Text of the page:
The central Mexican state of Hidalgo has emerged as an epicenter of fuel theft (Huachicol) but continues to record relatively low levels of violent crime. Even though a number of criminal groups operate in Hidalgo, including the New Generation Jalisco Cartel (CJNG), Los Zetas, La Familia Michoacana, and Pueblos Unidos. shootouts between heavily armed groups of criminals are not common in Hidalgo.
During late 2021 and 2022, several violent incidents occurred in Hidalgo. Six people were killed in a shoot-out in the city of Pachuca on January 30, 2022. In another event in January 2022, three people were killed in a shootout in the town of Ixmiquilpan, Hidalgo. In December 2021, gunmen attacked a prison in the city of Tula Hidalgo, detonated car bombs, and forced guards to free a group of nine inmates, including a leader of the Pueblos Unidos criminal organization.
Hidalgo is safer than many other states in Mexico. In 2021 Hidalgo tallied a murder rate of 7.8 per 100,000 residents, a level of violence that is around a third as high as the murder rate of 25.8 for Mexico as a whole. In terms of murders per capita, Hidalgo is roughly on par with Chiapas but far less violent than Chihuahua. Most violence in Hidalgo is concentrated in the capital city of Pachuca. In 2020, 81% of all the murders that were recorded in Hidalgo occurred in Pachuca.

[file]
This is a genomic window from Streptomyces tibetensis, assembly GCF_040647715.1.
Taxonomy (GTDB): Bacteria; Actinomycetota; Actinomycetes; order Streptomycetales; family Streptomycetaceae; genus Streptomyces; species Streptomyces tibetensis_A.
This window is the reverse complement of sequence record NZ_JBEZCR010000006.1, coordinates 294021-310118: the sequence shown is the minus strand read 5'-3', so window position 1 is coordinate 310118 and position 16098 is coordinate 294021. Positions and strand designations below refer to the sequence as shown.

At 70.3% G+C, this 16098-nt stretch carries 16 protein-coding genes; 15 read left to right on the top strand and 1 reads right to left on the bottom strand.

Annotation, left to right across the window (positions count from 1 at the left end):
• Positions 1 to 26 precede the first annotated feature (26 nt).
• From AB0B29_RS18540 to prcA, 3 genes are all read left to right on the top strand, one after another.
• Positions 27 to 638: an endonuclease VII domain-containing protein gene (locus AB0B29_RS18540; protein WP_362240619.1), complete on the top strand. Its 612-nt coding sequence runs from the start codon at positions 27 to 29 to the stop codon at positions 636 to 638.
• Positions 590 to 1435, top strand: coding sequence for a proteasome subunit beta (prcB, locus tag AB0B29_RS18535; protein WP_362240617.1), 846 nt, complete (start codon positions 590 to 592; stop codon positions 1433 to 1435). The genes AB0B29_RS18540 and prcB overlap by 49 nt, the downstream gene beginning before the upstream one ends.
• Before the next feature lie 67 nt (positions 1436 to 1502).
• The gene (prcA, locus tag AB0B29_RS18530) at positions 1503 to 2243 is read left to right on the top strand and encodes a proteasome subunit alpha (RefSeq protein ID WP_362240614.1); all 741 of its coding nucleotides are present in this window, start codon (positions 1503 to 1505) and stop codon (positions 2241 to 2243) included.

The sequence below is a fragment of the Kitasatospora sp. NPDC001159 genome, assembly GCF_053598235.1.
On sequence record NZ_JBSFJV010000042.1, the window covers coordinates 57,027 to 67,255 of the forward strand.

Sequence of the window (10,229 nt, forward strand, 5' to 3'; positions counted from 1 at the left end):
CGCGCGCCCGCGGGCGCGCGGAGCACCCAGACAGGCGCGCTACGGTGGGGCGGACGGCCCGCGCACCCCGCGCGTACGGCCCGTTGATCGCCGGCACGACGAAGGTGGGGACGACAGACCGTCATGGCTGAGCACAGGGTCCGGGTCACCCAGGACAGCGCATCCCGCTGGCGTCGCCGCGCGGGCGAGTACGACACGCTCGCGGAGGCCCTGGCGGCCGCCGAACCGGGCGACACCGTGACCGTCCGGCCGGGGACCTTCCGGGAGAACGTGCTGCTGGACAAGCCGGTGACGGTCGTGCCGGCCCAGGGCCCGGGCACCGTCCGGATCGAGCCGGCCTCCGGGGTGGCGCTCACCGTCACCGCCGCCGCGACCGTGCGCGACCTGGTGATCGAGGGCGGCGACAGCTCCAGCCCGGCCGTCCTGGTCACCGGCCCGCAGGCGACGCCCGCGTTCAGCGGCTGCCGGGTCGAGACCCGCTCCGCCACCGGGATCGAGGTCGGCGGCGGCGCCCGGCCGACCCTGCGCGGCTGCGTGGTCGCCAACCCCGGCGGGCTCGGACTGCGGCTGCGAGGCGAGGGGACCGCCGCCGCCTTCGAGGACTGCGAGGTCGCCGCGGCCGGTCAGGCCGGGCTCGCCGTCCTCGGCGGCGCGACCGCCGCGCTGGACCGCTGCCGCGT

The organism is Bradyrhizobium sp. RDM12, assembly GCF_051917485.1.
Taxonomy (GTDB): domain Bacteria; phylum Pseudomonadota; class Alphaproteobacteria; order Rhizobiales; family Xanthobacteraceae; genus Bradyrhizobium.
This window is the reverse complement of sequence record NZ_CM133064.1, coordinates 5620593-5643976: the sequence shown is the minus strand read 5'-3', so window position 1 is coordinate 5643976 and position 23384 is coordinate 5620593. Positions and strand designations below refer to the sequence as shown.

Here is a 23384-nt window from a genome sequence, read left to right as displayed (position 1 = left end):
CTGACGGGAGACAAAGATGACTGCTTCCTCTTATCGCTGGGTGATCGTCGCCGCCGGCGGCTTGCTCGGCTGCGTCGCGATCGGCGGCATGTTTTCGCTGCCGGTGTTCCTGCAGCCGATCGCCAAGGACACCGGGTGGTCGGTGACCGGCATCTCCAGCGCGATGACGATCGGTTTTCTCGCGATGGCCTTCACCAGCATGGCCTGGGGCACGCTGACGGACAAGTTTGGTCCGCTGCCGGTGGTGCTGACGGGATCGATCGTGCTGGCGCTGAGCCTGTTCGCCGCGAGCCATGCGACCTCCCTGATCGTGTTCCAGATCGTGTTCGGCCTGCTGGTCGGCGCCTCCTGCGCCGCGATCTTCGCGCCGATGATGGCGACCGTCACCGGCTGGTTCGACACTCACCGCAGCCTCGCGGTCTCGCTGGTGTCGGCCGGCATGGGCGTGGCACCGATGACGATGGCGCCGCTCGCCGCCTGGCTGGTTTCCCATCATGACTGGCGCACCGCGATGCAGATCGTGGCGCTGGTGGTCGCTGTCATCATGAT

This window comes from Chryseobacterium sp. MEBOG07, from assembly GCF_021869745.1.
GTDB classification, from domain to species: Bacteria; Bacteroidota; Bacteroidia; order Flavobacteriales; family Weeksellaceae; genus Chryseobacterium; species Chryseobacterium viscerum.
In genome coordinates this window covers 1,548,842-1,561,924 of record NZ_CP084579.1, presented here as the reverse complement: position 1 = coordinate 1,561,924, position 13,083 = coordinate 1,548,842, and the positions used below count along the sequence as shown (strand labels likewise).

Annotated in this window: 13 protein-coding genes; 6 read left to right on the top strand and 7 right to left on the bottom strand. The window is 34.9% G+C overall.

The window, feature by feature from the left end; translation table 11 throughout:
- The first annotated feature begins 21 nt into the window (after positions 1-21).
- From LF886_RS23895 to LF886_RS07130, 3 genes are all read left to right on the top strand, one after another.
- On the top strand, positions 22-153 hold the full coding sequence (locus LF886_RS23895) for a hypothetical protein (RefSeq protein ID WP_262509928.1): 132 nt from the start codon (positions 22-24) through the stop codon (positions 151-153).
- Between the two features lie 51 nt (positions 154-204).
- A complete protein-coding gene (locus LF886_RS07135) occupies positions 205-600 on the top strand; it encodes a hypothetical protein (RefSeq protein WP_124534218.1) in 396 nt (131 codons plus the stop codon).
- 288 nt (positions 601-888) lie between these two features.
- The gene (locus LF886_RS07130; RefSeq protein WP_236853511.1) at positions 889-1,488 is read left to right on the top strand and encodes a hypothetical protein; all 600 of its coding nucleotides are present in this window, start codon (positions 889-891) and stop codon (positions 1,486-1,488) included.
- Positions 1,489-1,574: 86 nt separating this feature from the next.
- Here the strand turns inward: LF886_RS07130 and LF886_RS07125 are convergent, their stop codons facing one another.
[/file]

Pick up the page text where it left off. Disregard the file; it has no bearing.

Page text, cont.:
Violent crime in Hidalgo fell between 2019 and 2021. Overall, the number of homicides reported in Hidalgo fell by 34% between 2020 and 2021. According to data from Mexico’s National Public Security System, Hidalgo recorded 259 murders. Hidalgo also recorded 19 femicides. According to data from Mexico’s National Statistics and Geography Institute (INEGI), Hidalgo also tallied 366 murders in 2020 and 479 homicides in 2019.
According to data from Mexico’s National Public Security System, Hidalgo recorded a total of 25 kidnappings and 3 express kidnappings during 2021. In 2021, the state also recorded 557 violent carjacking incidents and 392 violent robberies on public streets. Most street crime targets local residents rather than visiting tourists or foreign professionals.
Source: El Heraldo de Mexico